In the early 2000s, companies were somewhat more wary about giving candidates preparation material before an interview. It was sometimes considered taboo or even “cheating” because they worried candidates might memorize problems and regurgitate knowledge in the interview.
But that mindset has slowly started to shift as the shortage of talented developers has intensified. In a 2013 survey of over 1,500 senior IT and business executives, more than a third identified availability of talent, employee turnover and labor prices as a business concern.
“Jobs postings will be listed for months without finding a good candidate,” former Zynga software engineer and founder of Appurify, Rahul Jain told TechCrunch.
Given these concerns, it’s actually in a company’s best interest to help candidates with interview prep by giving candidates a chance to practice solving CS fundamental problems. It’s simple: Better prepared candidates lead to fewer false negatives. Plus, most engineers can easily distinguish between someone who’s just memorized answers and someone who can truly solve a hard problem.
The best tech companies realize that it’s actually beneficial to both engineers and companies to give candidates a fair opportunity to put their best foot forward. This is especially true given the obsession with fundamentals that most engineers don’t usually revisit since the good old college days. It’s also a good way to skip the anxiety-ridden phase of the interview and get to other meatier questions that are just as important in assessing candidates, like culture fit and collaborative skills.
Googler Steve Yegge is one engineer who realized candidate preparation is an effective solution to the talent shortage early on. Back in 2008, he “secretly” blogged engineering interview tips for Google candidates in hopes that more of his interviewees would succeed:
Time passes, and interview candidates come and go, and we always wind up saying: ‘Gosh, we sure wish that obviously smart person had prepared a little better for his or her interviews. Is there any way we can help future candidates out with some tips?’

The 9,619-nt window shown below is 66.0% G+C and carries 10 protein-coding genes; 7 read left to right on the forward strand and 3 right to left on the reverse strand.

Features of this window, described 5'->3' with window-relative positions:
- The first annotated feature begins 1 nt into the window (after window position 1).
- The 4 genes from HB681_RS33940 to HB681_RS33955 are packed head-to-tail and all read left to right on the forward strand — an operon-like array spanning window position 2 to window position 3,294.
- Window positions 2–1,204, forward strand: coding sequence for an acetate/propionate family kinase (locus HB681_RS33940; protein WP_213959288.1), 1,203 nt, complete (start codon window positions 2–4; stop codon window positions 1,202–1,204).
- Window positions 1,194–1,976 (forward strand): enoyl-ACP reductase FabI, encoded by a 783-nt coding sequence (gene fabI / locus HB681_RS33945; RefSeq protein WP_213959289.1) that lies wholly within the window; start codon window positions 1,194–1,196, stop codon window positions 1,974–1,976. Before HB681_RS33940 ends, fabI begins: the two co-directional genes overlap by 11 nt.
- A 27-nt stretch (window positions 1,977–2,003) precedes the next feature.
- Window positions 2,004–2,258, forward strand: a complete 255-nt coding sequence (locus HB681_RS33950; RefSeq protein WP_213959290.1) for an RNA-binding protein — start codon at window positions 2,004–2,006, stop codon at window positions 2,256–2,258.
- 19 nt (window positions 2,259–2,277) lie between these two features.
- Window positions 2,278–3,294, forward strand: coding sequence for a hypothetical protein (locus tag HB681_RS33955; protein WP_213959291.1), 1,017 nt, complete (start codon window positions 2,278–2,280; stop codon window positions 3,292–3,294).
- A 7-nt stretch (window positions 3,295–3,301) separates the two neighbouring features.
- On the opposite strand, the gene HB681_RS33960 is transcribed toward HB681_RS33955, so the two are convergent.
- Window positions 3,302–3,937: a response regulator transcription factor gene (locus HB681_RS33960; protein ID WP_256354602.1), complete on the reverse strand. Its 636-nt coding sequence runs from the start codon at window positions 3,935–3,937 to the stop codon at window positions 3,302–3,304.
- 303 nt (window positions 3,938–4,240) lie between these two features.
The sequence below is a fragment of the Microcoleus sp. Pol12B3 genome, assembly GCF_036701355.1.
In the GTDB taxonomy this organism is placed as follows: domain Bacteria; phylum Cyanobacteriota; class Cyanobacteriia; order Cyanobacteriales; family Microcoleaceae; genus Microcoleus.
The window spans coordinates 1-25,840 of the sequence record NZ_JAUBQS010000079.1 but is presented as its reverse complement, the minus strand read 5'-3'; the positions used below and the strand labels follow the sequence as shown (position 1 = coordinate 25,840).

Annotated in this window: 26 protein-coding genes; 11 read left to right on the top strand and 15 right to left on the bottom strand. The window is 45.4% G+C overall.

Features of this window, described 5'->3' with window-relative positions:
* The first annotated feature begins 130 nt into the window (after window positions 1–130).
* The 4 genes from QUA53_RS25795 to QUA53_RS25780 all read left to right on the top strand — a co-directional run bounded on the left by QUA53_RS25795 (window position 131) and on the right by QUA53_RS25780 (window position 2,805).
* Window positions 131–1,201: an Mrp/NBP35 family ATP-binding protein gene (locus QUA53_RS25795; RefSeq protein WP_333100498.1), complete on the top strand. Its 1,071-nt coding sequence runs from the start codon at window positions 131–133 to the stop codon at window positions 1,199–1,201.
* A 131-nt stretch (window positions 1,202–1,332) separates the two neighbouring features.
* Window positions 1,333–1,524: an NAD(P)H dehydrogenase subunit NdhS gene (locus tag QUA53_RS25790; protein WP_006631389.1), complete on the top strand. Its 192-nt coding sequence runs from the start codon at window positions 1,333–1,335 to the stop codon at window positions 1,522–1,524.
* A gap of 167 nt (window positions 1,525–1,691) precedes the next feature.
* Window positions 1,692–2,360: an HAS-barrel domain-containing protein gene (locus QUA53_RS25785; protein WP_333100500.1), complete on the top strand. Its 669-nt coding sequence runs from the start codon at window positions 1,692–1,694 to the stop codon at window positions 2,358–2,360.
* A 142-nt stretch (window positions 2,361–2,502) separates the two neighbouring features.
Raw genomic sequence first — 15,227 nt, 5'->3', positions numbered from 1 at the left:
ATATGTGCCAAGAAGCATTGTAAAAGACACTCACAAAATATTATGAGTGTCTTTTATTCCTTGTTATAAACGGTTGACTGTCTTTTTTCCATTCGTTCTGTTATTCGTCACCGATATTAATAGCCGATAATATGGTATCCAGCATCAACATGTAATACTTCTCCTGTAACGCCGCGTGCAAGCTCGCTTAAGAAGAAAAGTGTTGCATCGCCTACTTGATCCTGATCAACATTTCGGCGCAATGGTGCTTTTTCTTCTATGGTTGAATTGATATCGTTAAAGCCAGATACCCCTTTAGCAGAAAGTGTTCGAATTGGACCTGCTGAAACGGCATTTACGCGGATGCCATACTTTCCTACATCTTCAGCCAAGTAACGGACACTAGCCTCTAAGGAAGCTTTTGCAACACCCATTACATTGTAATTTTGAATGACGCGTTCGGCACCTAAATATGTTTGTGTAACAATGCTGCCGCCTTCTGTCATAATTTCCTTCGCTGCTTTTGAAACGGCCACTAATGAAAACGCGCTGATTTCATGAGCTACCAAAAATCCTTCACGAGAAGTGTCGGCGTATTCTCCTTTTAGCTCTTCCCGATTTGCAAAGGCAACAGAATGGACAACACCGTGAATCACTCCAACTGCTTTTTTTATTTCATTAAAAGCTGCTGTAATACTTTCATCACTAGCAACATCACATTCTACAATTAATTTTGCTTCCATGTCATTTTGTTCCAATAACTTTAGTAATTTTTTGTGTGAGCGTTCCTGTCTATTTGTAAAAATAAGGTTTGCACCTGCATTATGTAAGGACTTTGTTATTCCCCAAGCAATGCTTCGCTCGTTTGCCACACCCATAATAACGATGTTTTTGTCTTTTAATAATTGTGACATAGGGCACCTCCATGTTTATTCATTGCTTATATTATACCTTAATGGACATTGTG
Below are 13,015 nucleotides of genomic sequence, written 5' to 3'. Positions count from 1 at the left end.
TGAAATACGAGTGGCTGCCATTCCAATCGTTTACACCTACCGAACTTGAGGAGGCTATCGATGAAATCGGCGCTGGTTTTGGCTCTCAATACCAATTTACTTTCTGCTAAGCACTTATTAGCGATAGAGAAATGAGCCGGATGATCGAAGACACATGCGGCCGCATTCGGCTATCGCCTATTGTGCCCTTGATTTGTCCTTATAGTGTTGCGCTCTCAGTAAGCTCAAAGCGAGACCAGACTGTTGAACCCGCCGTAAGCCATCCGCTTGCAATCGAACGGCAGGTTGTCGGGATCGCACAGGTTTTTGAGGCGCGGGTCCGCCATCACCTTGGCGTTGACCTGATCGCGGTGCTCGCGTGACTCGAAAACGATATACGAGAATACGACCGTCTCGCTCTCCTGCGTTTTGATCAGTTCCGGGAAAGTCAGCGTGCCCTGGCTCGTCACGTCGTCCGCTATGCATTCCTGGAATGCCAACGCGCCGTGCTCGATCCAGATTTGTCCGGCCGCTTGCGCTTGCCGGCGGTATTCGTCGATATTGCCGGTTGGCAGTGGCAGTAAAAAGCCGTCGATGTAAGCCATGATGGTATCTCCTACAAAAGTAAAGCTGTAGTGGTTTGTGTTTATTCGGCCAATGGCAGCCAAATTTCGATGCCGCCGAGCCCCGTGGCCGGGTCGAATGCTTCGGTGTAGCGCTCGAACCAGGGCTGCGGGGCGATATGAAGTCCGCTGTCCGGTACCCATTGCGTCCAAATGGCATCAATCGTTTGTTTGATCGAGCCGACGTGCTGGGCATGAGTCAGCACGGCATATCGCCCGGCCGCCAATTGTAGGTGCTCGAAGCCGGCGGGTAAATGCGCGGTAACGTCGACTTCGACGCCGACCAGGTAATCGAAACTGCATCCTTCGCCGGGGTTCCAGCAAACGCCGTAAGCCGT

Google doesn’t know I’m publishing these tips. It’s just between you and me, OK? Don’t tell them I prepped you. Just go kick ass on your interviews and we’ll be square….
As late as 2008, people were so against offering candidate prep that Steve even considered publishing his tips under a pseudonym to avoid upsetting people. Ultimately, his desire and need for better prepared candidates outweighed the risk of earning negative sentiments. This is also a huge reason why Gayle also left Google to start her empire of interview prep about seven years ago. As a software engineer at Apple, Google and Microsoft, Gayle interviewed one too many ill-prepared but smart candidates. She wanted to teach and help more engineers become better interviewers; thus, CareerCup was born.
The best tech companies are starting to realize that the more preparation, the better interview-to-hire rate. For instance, today Facebook hires Gayle for a weekly 1.5 hour class for candidates exclusively for interview prep. She walks Facebook candidates through the problems and even offers tips along the way. Facebook found so much success in this recruiting strategy that they doubled the frequency of her class. Today select top-tiered tech companies, like Pinterest, Google, Airbnb, and Twitter, send at least an email that points candidates to resources for better preparation and practice for fundamental CS challenges.
More companies should look at why they’re rejecting great candidates and how they can reduce false negatives to help grow their team more successfully. Empowering smart candidates by setting more realistic expectations for candidates about the interview process is one way to accomplish this.
This decades-old process of testing engineers’ intelligence through fundamental CS questions may be sufficient to identify great programmers.
But this process should come with a mechanism (at the minimum an email with links to resources) to help candidates practice these fundamental challenges for the interview. By helping candidates prepare, companies can more easily identify great developers and reduce the bias against older and nontraditional candidates. They can also focus on other important components that are crucial in evaluating strong engineers. This ultimately reduces hiring costs and fuels company growth—a win for the company and the candidate.
Do you prep your candidates before quizzing them on trees and linked list questions? Let us know in the comments below.